My contribution to this debate is informed by the archetypal theme of "history rhymes." In politics, for example, Bill Clinton successfully ran on the ticket of income inequality in 1992, which could be repeated by another candidate in 2016. For our purposes, this theme often motivates us to find inspiration in the insights from the economists of old, like Keynes, Hayek or Friedman. Among my favorites of that era is Eugen Böhler who was the leading economics professor at the Swiss university ETH and a friend of psychologist Carl Jung. They shared extensive correspondence and many of the topics they discussed remain valid to this day. In particular, Böhler discussed the role of conscience in economics[4], a topic closely related, for example, to the role of identity in economics as popularized by George Akerlof and Rachel Kranton.[5] It is also a topic that I believe is missing from the debate on inequality.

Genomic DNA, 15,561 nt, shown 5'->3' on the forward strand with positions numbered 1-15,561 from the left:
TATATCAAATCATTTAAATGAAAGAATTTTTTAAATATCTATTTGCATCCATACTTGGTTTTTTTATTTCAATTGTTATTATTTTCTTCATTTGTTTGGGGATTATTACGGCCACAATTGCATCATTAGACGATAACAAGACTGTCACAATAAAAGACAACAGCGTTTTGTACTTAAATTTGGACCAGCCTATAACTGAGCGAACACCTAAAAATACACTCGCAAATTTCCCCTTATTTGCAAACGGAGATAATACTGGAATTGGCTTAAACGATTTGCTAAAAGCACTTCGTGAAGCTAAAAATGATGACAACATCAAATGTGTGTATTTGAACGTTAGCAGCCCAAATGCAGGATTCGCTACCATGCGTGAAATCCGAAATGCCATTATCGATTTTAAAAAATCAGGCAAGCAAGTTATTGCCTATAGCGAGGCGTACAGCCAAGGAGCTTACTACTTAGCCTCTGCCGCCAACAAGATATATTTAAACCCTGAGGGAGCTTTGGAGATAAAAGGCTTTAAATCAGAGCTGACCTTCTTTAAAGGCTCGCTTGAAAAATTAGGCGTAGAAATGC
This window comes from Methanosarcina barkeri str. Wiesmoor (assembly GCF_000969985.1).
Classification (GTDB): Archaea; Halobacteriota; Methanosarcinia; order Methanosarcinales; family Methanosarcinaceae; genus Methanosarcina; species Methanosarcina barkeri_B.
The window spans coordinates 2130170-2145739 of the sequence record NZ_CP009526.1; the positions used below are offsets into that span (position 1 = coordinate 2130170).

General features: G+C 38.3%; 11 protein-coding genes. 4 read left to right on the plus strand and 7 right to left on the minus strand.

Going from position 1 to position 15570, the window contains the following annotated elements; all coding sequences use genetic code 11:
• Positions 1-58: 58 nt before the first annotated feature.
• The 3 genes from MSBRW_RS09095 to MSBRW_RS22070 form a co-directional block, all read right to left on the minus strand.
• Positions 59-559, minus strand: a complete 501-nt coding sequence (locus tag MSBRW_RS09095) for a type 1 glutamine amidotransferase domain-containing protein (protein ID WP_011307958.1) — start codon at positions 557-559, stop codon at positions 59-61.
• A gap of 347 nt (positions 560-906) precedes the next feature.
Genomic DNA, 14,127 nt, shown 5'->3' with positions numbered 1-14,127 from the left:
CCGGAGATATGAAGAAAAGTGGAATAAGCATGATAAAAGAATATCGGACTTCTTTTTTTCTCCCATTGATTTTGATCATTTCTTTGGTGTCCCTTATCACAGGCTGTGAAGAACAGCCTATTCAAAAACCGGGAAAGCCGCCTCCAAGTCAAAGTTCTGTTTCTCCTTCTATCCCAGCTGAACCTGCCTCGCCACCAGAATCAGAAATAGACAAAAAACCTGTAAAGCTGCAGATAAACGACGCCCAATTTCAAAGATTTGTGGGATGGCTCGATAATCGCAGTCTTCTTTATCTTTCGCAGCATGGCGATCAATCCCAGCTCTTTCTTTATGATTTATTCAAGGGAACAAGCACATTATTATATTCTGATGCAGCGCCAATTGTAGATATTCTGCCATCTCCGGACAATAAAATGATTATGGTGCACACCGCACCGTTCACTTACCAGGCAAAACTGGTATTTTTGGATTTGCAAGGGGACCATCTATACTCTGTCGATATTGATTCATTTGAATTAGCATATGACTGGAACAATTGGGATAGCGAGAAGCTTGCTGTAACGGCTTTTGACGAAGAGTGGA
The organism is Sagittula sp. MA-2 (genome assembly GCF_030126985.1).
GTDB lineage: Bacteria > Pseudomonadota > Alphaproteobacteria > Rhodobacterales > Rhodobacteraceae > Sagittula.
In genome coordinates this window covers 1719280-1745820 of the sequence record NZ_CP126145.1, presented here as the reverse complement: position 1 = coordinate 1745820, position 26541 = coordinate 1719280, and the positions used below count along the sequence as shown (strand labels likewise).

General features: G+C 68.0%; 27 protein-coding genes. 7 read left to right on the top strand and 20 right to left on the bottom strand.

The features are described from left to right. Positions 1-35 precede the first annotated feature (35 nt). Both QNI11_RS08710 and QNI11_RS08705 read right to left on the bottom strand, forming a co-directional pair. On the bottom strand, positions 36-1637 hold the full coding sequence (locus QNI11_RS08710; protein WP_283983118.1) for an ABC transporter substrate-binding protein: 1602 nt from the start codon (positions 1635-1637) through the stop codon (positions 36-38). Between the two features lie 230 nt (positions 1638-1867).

The broader context for my contribution follows from one of my previous articles, "Lehman's Lesson", in which I explain why the current paradigm leads to category mistakes and fallacies in our debates. Among the key ones is the assumption that markets are somehow separate and different from us. More specifically regarding this topic, critics state that free markets are among the main causes of inequality. The mind-body perspective debunks this criticism simply by pointing to the stylized fact that we make up markets. We therefore need to look at ourselves to find the causes for any market failure, and I will point particularly (and ironically) to the markets' lack of freedom. I will also argue how modern economics, with its emphasis on rationality, mechanics and quantification, leads to the repression of conscience with inequality as one of the unintended consequences.